7 Weird and Suspect Ways to Stick to Your 2015 Diet
In order to keep New Year’s resolutions to lose weight, many people will resort to old and new tricks purported to help shed pounds without the exertion of exercise and unpleasantness of calorie restriction. Here are just seven of the most unusual methods we’ve seen credited with helping desperate souls slim down. For the record, we’re going to stick with the elliptical and fewer doughnuts thing.
1. Ear Stapling
Yes, you read that correctly. People are putting real metal staples in their ears for one to two months at a time because of the belief that constant pressure on certain points in the ear will reduce craving—be it for food or cigarettes. For the $899 cost quoted in the above link, we'll staple you wherever your heart desires.
2. Brushing Your Teeth Before Having Seconds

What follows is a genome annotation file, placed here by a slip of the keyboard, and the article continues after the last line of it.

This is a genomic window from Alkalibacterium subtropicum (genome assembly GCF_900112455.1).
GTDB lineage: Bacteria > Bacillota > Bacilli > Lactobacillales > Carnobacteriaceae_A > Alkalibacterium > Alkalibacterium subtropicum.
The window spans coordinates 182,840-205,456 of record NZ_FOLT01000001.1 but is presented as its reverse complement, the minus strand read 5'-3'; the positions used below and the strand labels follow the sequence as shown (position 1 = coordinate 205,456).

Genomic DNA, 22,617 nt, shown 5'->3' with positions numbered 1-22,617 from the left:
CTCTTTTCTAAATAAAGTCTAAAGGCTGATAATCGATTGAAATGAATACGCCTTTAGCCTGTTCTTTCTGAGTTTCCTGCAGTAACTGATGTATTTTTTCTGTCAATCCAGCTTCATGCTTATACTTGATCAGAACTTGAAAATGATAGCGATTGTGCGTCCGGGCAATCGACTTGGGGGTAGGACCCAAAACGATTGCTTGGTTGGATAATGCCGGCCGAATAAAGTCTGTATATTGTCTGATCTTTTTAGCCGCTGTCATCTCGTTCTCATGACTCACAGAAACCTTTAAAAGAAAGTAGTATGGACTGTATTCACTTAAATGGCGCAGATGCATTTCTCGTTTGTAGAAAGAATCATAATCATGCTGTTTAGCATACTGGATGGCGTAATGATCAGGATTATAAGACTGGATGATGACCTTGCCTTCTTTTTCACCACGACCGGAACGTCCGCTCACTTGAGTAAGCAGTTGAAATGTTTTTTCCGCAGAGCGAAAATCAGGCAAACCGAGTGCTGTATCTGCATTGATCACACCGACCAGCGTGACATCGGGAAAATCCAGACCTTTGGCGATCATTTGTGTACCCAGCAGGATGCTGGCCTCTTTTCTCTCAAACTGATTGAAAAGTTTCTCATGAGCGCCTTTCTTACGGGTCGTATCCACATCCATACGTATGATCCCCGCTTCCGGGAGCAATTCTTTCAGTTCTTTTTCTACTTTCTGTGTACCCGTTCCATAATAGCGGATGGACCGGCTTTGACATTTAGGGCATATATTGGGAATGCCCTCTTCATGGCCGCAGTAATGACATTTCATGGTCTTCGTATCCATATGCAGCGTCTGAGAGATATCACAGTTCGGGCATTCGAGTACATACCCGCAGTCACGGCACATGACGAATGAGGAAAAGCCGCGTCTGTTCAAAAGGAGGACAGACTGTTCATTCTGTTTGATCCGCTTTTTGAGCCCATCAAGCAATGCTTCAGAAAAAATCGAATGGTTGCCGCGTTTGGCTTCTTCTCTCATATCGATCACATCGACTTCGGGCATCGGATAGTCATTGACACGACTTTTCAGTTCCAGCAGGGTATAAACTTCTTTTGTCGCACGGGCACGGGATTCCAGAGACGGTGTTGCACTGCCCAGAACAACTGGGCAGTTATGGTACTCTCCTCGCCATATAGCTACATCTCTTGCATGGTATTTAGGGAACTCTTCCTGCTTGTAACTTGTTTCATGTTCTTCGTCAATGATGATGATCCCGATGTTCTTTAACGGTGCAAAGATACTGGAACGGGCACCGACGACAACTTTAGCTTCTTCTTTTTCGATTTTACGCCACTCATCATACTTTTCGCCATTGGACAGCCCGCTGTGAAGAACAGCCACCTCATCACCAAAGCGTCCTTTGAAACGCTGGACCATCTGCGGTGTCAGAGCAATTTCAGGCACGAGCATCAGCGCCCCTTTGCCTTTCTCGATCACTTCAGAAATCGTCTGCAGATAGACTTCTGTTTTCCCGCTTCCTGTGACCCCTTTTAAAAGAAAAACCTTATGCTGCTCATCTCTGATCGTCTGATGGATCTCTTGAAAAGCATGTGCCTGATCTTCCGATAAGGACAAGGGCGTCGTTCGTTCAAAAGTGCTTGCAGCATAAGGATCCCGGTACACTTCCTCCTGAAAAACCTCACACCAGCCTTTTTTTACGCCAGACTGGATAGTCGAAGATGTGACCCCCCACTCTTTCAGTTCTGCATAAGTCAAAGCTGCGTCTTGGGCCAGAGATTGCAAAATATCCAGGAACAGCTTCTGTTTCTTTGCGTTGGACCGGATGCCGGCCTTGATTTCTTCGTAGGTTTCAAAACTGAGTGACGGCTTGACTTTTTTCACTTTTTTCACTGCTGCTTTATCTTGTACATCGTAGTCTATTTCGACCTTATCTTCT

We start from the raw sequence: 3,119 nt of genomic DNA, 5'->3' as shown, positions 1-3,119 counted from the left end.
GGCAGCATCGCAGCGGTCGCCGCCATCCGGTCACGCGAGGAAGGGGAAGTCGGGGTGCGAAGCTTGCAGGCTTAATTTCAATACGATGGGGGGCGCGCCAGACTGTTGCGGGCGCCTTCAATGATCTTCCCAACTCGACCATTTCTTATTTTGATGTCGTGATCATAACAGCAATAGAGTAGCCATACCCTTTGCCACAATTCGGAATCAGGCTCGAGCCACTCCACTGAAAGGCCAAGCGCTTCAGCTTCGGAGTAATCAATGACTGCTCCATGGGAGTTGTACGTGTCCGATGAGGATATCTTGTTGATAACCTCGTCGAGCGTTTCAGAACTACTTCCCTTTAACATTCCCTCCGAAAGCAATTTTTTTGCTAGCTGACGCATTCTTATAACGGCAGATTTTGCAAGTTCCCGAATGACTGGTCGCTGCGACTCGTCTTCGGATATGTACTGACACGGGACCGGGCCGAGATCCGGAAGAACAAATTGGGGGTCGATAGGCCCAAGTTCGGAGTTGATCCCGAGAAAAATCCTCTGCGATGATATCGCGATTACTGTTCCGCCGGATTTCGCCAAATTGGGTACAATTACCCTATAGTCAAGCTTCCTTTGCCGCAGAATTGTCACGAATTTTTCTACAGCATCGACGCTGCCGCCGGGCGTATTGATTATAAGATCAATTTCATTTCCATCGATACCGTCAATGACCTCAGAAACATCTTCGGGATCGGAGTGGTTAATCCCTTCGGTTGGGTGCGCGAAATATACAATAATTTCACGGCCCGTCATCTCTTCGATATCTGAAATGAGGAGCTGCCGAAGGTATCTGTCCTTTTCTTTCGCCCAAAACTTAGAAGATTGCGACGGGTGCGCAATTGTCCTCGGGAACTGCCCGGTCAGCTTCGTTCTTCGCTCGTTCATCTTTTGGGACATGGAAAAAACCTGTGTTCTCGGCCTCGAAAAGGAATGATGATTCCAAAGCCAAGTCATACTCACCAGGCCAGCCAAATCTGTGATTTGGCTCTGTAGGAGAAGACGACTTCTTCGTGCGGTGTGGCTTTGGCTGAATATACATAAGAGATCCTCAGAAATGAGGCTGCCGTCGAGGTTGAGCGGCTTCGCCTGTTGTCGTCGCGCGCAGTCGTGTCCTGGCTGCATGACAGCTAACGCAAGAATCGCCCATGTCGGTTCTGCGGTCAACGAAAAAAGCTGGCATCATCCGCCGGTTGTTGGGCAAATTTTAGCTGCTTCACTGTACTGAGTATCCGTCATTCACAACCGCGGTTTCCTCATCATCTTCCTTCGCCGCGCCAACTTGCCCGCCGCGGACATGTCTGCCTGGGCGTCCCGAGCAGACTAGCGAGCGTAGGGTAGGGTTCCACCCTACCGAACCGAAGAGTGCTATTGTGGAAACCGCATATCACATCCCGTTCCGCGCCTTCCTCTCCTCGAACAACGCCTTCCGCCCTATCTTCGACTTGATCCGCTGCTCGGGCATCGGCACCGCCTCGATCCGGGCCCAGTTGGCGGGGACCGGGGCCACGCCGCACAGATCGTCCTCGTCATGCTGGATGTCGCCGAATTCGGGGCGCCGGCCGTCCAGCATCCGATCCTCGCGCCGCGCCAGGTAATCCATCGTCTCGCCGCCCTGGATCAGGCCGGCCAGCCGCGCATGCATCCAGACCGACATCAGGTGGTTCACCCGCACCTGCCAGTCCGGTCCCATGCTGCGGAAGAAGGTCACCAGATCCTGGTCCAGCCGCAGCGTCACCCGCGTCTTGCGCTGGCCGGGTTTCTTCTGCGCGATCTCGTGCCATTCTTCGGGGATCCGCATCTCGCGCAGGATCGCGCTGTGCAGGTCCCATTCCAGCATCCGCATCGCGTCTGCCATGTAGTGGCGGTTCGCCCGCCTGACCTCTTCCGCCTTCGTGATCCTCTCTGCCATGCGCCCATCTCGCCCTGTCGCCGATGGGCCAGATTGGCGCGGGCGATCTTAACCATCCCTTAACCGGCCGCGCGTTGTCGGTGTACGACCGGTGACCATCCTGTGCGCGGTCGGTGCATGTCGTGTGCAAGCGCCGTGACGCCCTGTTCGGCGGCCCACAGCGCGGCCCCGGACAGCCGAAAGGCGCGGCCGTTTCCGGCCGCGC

Some doctors claim that brushing your teeth sends a signal to your brain that it’s time to stop eating. It also makes more food taste terrible.
3. Saying “I Don’t”
According to work published in the Journal of Consumer Research, the words you use to refuse food can make a difference in whether you eat it. Apparently saying the words “I don’t eat double bacon cheeseburgers” instead of “I can’t eat double bacon cheeseburgers” encourages us to actually not eat double bacon cheeseburgers.
4. Making a Fist
Yet another study from the Journal of Consumer Research (they’ve got a niche) says that if you try different ways to tighten your muscles, like clenching your fist, you will be able to better engage in self-control and therefore eat less.
5. Wearing Weight-Loss Belts
6. Smelling Vanilla
For anyone looking for a weirder way to slim down than weight-loss belts, Aroma Patches could be the thing for you. The patches are covered with essential oils, which you smell after you put them on. Supposedly the best scent for you is vanilla, because according to some dieticians it curbs your desire for sweet food.
7. Using Chopsticks
The utensil set we use in America may be making us fat. At least that’s the thinking behind a book called The Chopsticks Diet, which claims that just using chopsticks will force us to eat less because we will take smaller bites.